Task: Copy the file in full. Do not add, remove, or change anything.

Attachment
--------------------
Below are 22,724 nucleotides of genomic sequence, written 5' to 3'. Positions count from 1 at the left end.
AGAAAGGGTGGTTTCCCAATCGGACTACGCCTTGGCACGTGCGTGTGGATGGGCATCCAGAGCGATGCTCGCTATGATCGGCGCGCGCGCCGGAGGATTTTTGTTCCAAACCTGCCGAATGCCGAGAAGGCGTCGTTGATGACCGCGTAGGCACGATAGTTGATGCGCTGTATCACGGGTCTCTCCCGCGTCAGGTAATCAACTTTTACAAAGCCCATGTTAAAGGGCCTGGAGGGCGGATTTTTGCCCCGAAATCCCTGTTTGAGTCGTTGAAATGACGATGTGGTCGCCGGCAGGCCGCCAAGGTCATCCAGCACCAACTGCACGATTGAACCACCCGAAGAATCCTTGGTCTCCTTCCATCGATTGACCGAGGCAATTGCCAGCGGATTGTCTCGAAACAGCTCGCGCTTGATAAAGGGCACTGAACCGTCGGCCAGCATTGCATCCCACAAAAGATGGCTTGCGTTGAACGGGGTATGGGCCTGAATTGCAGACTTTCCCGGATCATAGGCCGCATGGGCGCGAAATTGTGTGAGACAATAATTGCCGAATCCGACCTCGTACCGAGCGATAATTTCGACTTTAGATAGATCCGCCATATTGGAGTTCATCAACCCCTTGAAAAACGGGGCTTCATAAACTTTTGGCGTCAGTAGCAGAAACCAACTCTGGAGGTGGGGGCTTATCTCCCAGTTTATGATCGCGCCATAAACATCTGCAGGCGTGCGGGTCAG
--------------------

Below are 22,724 nucleotides of genomic sequence, written 5' to 3'. Positions count from 1 at the left end.
AGAAAGGGTGGTTTCCCAATCGGACTACGCCTTGGCACGTGCGTGTGGATGGGCATCCAGAGCGATGCTCGCTATGATCGGCGCGCGCGCCGGAGGATTTTTGTTCCAAACCTGCCGAATGCCGAGAAGGCGTCGTTGATGACCGCGTAGGCACGATAGTTGATGCGCTGTATCACGGGTCTCTCCCGCGTCAGGTAATCAACTTTTACAAAGCCCATGTTAAAGGGCCTGGAGGGCGGATTTTTGCCCCGAAATCCCTGTTTGAGTCGTTGAAATGACGATGTGGTCGCCGGCAGGCCGCCAAGGTCATCCAGCACCAACTGCACGATTGAACCACCCGAAGAATCCTTGGTCTCCTTCCATCGATTGACCGAGGCAATTGCCAGCGGATTGTCTCGAAACAGCTCGCGCTTGATAAAGGGCACTGAACCGTCGGCCAGCATTGCATCCCACAAAAGATGGCTTGCGTTGAACGGGGTATGGGCCTGAATTGCAGACTTTCCCGGATCATAGGCCGCATGGGCGCGAAATTGTGTGAGACAATAATTGCCGAATCCGACCTCGTACCGAGCGATAATTTCGACTTTAGATAGATCCGCCATATTGGAGTTCATCAACCCCTTGAAAAACGGGGCTTCATAAACTTTTGGCGTCAGTAGCAGAAACCAACTCTGGAGGTGGGGGCTTATCTCCCAGTTTATGATCGCGCCATAAACATCTGCAGGCGTGCGGGTCAG